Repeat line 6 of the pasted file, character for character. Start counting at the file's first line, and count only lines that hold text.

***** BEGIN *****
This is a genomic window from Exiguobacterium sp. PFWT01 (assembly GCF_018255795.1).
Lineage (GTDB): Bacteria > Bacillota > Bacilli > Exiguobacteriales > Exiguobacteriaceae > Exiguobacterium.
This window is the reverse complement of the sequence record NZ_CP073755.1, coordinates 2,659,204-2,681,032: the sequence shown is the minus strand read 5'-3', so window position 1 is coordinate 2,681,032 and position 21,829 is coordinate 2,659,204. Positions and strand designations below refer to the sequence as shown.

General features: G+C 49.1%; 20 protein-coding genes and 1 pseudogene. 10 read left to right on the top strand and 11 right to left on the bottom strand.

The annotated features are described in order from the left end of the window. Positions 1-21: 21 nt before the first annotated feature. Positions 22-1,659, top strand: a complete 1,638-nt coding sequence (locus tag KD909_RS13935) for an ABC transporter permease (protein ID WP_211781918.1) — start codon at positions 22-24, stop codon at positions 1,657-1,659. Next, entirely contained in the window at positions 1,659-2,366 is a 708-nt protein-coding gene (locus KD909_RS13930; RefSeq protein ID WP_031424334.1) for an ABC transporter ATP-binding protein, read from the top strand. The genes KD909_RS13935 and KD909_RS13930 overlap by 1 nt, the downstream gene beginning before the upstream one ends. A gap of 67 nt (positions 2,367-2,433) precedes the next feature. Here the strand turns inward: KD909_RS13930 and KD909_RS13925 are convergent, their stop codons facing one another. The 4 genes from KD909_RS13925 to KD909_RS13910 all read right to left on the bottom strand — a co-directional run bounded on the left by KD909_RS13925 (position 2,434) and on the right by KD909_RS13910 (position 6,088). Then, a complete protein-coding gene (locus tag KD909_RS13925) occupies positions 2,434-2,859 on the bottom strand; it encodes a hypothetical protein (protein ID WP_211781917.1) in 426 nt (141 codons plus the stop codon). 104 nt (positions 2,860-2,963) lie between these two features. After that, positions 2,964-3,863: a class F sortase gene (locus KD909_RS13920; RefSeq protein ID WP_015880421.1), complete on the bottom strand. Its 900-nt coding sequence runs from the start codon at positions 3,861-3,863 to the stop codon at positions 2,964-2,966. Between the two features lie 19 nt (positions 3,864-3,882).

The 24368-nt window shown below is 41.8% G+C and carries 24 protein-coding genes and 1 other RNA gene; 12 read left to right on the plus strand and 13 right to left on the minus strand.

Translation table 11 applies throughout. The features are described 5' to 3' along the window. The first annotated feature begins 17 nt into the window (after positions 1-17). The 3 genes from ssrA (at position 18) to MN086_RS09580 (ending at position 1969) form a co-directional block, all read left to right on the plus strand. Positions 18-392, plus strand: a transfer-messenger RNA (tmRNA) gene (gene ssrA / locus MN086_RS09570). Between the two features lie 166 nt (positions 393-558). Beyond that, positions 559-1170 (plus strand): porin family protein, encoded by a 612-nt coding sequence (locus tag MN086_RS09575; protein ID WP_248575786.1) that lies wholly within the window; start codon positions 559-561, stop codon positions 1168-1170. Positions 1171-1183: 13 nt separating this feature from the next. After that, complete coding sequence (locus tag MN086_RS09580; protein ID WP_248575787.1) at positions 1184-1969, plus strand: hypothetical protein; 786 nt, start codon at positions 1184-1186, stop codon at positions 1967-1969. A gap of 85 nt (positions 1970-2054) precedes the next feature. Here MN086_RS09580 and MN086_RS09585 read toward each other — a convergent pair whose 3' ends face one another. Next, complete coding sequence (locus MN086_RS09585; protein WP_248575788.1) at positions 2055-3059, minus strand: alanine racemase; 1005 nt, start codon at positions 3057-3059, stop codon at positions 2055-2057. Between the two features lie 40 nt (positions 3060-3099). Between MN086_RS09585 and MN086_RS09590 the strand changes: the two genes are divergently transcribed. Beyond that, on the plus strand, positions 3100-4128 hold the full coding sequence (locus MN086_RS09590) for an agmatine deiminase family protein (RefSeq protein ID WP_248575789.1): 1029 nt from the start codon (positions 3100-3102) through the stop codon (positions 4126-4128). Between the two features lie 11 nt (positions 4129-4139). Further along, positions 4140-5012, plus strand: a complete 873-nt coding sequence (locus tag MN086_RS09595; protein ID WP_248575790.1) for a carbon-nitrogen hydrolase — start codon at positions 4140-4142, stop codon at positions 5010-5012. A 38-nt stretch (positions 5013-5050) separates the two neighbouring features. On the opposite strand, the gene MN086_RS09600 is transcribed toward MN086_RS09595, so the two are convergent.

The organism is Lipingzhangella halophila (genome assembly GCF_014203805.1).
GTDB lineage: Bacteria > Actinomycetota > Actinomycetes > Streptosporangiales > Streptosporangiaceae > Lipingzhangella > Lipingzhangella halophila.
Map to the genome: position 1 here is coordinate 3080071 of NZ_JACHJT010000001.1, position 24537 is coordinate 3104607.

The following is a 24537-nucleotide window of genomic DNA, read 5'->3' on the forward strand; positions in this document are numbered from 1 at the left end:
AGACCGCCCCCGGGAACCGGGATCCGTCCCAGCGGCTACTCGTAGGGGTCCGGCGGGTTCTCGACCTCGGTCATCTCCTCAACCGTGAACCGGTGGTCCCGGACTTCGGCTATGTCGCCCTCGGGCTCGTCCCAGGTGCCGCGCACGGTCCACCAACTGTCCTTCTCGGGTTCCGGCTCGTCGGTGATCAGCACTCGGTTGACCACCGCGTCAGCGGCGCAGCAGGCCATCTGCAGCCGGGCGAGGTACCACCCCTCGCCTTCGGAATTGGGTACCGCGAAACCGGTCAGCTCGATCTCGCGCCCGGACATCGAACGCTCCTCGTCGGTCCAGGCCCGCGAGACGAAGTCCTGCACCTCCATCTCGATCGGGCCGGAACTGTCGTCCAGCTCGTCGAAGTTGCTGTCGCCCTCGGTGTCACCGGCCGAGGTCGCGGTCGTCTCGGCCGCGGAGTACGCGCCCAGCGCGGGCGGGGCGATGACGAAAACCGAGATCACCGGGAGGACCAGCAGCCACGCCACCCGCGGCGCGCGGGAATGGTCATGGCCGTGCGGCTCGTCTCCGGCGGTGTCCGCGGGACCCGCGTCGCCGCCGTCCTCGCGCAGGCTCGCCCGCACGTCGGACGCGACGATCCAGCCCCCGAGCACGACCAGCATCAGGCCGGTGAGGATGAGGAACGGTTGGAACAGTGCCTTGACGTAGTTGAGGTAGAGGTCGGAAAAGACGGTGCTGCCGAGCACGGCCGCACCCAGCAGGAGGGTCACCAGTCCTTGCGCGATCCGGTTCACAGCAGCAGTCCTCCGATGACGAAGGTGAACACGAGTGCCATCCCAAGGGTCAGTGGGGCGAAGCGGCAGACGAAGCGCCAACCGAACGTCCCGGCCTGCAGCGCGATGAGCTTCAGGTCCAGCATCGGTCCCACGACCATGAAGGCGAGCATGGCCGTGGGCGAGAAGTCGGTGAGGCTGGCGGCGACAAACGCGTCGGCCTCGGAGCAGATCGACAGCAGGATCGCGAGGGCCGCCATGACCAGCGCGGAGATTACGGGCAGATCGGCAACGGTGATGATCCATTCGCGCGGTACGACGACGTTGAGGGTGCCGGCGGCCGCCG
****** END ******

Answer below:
The 24368-nt window shown below is 41.8% G+C and carries 24 protein-coding genes and 1 other RNA gene; 12 read left to right on the plus strand and 13 right to left on the minus strand.